Surging crude oil and natural gas prices pumped up Chevron’s profit, leaving the US energy supermajor flush with cash.
The company reported fourth-quarter net income of $5.1bn on Friday, reversing a $665m loss in the same period a year earlier when a coronavirus pandemic-driven market downturn gutted oil and gas industry finances.
But the profits missed Wall Street expectations of $5.9bn, according to estimates compiled by S&P Capital IQ. Chevron’s stock fell about 4 per cent on the miss.
Despite the rise in profits, analysts at Jefferies called the results a “weak performance across the board”, particularly in the company’s international production business where earnings from the sale of liquefied natural gas were lower than expected.
Chevron’s shares still remain up nearly 9 per cent in 2022 after touching a record intraday high of almost $137 a share on Thursday. They have been supported by rising energy prices. Brent crude oil prices topped $90 a barrel this week for the first time since 2014.
A chorus of Wall Street analysts has argued that oil prices were likely to reach $100 a barrel in the coming months, amid lagging supplies and the risk that a Russian invasion of Ukraine will disrupt the market.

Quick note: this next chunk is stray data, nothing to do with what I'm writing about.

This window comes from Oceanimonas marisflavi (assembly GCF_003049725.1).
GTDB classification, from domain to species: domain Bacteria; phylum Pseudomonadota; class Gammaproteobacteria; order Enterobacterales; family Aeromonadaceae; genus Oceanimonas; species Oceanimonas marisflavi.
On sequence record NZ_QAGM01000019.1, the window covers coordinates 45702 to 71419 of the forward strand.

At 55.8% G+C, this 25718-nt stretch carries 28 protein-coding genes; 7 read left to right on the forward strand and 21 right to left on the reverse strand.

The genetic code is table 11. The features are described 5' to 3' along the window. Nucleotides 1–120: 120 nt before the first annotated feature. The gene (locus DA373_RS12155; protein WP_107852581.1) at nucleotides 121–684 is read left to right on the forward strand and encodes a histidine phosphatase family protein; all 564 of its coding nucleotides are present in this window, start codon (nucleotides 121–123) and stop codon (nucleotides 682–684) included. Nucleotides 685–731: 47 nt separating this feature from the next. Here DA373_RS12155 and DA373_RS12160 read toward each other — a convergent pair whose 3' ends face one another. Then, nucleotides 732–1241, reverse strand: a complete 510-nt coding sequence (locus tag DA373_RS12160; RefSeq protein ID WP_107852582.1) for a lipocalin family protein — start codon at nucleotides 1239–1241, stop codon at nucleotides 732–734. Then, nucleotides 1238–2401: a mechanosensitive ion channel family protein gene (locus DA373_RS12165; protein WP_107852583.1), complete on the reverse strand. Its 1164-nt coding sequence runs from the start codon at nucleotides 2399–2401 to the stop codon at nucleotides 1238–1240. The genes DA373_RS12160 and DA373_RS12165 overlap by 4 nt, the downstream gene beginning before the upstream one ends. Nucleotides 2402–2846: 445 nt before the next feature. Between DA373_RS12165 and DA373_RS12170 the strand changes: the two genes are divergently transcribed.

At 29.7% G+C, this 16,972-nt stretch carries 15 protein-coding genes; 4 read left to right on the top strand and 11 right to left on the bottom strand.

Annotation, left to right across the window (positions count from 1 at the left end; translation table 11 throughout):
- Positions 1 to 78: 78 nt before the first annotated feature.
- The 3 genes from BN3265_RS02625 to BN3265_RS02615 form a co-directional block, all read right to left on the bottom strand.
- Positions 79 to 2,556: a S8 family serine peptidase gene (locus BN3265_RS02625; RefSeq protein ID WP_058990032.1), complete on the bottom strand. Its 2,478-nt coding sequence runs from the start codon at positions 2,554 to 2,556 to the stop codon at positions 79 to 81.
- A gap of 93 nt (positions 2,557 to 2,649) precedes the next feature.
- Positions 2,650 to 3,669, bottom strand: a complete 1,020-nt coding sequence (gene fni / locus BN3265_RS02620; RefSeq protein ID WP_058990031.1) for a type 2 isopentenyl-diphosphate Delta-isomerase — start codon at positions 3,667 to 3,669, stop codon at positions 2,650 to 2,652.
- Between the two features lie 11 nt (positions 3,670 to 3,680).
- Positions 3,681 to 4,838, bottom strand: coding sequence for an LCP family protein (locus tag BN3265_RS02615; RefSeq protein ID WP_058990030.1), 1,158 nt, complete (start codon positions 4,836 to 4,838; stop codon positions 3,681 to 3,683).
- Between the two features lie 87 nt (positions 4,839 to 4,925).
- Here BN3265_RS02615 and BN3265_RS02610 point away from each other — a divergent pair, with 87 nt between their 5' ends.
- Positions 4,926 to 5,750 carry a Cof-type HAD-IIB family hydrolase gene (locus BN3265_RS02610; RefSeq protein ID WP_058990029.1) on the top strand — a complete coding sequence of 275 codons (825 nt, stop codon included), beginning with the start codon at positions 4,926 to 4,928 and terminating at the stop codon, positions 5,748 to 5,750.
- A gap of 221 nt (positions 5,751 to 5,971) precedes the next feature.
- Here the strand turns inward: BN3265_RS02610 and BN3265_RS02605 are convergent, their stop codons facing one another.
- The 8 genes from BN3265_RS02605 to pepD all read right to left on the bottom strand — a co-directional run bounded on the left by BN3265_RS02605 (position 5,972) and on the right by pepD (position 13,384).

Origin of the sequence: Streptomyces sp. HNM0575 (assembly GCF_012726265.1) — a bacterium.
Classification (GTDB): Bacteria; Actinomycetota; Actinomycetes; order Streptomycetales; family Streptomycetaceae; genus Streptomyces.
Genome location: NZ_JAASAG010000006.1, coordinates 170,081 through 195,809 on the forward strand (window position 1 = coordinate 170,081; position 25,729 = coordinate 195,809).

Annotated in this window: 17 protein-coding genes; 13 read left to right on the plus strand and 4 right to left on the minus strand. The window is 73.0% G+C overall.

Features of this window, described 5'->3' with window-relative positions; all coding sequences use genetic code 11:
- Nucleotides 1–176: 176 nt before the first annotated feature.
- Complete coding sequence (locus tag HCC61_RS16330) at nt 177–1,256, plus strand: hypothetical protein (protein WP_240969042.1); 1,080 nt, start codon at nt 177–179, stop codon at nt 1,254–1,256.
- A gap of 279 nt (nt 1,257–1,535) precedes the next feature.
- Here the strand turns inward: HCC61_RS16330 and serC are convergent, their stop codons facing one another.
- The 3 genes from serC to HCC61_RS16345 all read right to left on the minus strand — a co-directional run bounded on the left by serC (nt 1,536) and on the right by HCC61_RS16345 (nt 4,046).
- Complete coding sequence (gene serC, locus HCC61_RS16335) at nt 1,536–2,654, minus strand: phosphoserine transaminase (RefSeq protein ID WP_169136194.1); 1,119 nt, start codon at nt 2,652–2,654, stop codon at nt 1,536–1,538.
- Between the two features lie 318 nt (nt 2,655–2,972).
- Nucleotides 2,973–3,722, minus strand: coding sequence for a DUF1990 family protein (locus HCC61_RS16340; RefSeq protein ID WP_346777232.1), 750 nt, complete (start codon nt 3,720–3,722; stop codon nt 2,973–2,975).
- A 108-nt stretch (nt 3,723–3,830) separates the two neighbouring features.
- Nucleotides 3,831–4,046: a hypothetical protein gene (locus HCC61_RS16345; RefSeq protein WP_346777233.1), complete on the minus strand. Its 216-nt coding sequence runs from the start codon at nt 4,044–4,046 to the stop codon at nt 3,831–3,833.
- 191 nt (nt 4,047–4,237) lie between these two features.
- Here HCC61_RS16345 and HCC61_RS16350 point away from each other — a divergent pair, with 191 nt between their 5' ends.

“It’s pretty clear we’re in an upcycle and these happen when demand grows faster than supply,” Pierre Breber, Chevron’s chief financial officer, said in an interview on Thursday. “We also have some geopolitical uncertainty and risk that’s priced into the market.”
The company said it generated record free cash flow of $21.1bn in 2021, 25 per cent higher than the previous annual high in 2018. Free cash flow surged as prices rose but Chevron kept capital spending at much lower levels than in recent years.
“We’re generating much more cash than we even generated at $100 [a barrel],” said Breber.
Even as crude supplies lagged a surging recovery in fuel demand, Chevron and other oil companies remained under pressure from investors to limit capital spending and funnel the influx of cash from rising prices back to shareholders rather than into new output.
The company said on Wednesday that it was increasing its quarterly dividend 6 per cent to $1.42 a share. It also said its share buyback programme for this year would be at the high end of the $3bn to $5bn laid out earlier.
Still, Breber said the company’s output would increase 2-5 per cent this year, with operations in the Permian shale basin in West Texas a big driver of production growth.
“We’re right back on a growth trajectory that looks very much like what it looked like pre-Covid,” he said of the company’s Permian business.
Chevron and rival US supermajor ExxonMobil have been market standouts during this month’s sell-off in the S&P 500 stock index.
Exxon said in a regulatory filing in December previewing its results that higher oil and natural gas prices would lift profits in its production business as much as $1.9bn over the third quarter. The company will report its earnings on Tuesday.
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